I know this might sound both simplistic and ludicrous, but don’t dismiss this article until you give it a read.
Positivity, an optimistic approach, focussing on the blessings.
All excellent advice, but we know how difficult they are in real life, when we’re faced with rising petrol prices
and sky-high inflation and the plunging value of the rupee. Would you rather I endorsed one of those philosophies? I thought not.
Instead, I put before you an ideology that has been proved a number of times by different people down the ages: Action determines emotion. We are told that physical activity has an ability to boost our moods and lift us out of the doldrums, because they release certain endorphins with names I can never remember, which have far reaching effects on our emotional reactions to the drudgery of the day.
Which is all fine and dandy, except for the fact that not many of us have the time or the intention to go to the gym, or to play a sport, after a gruelling workday. Even something like yoga or meditation is too much of a luxury when we’re being pulled in different directions to cope with family life, work pressure, and social one-upmanship.
Drumroll: it doesn’t have to be physical activity. Any action will make you feel better. You can flex your muscles. You can twitch. Or you could whistle or hum or sing your way through the day.
Think about it this way:
1. It’s innocuous. You might get some surprised glances (and some “Is this guy for real? How can he be happy!” stares) but you won’t be institutionalised. Whistling and humming passes as normal behaviour in most cities.
2. It’s definitely an action. It expends some energy, it requires conscious thought to keep at it, and it will provoke a reaction in the form of stares and /or smiles. (Every action has an equal reaction, they used to say?)
3. It’s effortless. There are very few forms of daily activity that you can’t whistle or hum while engaging in.
4. Everyone can do it, and it doesn’t matter whether or not you have a ear for music.
Okay, so you don’t think that singing or whistling is going to change anything. But would you agree that a vast majority of people watch television to take their minds off their problems? Do others visit bars for a similar reason: for a temporary release from the harsh glare of reality?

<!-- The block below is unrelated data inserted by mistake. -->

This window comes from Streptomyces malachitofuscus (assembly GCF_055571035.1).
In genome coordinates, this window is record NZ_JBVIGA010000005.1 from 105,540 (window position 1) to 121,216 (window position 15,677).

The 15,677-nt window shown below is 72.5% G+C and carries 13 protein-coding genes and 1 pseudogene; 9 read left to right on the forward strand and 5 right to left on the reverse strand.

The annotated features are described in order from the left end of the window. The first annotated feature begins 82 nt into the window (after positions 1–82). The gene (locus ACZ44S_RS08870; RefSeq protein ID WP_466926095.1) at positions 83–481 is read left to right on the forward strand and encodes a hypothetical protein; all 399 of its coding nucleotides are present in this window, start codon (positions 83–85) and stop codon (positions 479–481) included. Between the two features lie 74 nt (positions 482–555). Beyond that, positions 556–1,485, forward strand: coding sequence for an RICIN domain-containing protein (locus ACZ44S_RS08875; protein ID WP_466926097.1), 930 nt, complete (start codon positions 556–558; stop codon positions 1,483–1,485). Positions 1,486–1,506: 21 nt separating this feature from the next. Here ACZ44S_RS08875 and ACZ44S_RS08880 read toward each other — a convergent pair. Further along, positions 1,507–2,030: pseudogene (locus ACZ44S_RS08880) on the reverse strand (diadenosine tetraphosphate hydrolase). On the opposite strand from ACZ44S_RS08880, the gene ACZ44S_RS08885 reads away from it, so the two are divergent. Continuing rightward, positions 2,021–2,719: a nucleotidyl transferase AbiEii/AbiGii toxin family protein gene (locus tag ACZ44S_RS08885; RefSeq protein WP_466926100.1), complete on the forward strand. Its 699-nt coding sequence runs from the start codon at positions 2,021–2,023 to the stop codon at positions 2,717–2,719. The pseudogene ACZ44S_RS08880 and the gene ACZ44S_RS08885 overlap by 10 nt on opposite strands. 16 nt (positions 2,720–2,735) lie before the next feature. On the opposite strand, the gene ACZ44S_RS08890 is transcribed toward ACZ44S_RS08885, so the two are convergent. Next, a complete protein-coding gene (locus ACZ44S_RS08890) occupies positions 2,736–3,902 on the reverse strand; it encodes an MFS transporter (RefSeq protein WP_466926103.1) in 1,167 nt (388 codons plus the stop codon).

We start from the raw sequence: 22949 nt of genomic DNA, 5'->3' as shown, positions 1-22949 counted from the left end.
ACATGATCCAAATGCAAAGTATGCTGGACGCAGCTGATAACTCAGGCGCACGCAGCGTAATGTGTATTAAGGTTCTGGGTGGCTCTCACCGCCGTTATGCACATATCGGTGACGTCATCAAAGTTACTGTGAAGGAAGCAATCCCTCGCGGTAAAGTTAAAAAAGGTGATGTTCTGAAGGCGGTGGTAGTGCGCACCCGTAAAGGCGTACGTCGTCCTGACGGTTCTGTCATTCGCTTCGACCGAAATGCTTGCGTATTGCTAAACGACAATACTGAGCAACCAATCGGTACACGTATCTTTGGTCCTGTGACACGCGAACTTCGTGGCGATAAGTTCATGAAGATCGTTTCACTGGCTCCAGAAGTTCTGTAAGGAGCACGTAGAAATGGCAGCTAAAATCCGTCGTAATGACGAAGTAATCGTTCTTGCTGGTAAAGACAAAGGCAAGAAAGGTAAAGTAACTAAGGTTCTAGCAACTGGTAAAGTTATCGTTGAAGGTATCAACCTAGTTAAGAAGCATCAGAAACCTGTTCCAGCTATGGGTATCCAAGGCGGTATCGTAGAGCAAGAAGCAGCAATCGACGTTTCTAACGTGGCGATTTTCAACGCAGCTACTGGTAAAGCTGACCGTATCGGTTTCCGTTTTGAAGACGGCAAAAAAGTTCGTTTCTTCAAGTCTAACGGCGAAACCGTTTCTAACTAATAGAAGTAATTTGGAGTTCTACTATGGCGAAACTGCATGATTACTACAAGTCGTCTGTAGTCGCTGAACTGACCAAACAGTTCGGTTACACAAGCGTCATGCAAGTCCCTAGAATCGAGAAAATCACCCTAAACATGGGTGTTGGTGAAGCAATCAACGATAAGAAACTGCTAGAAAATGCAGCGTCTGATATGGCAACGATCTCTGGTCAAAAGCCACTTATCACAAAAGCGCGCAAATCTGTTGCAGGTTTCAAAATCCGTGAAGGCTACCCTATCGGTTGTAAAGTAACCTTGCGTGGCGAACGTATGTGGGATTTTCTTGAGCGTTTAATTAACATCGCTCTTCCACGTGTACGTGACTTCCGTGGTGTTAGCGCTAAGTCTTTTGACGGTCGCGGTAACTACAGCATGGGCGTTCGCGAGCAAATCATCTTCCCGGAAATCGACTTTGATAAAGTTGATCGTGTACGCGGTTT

You’re telling me that there is something that counts as an action, and which liberates you from the world of tedious queues and monotonous paperwork and aggravating co-workers, and you won’t even try it? No, I know you’re smarter than that.
How does it work, you ask? Simple—if you can whistle, or can learn to, there’s nothing like it. We’re talking about whistling a tune, though, not catcalls. If you can’t whistle, hum. All day, everyday. Old tunes, newer tunes,catchy ones or slow songs, do it for yourself, and keep at it. Besides the lift in spirits that the music will bring you, you will develop a distinct carelessness towards the problems of life. You will shrug off cares, because just try whistling or humming, and frowning at the same time—it doesn’t happen. It’s not a non-reaction, though. It’s not bottling up your worries or pretending they don’t exist, it’s accepting that whatever will be, will be, and then moving on.
Besides, music is a natural mood enhancer. It works, trust me. The one year that I spent cultivating a tuneful whistle was the year I was voted the happiest student in college, I kid you not!
I leave you with one last thought. Have you listened to thesong ‘Don’t Worry, Be Happy’? What is it about the song that makes you smile? Give it a dekko on YouTube, and notice that the singer performed without accompaniment or background music. The interludes, which are quite lengthy, are whistled by the singer. I wish I could say, like Bobby McFerrin did in the song “I give you my phone number, when you worry call me, I make you happy…” If I whistle often enough, some day, maybe.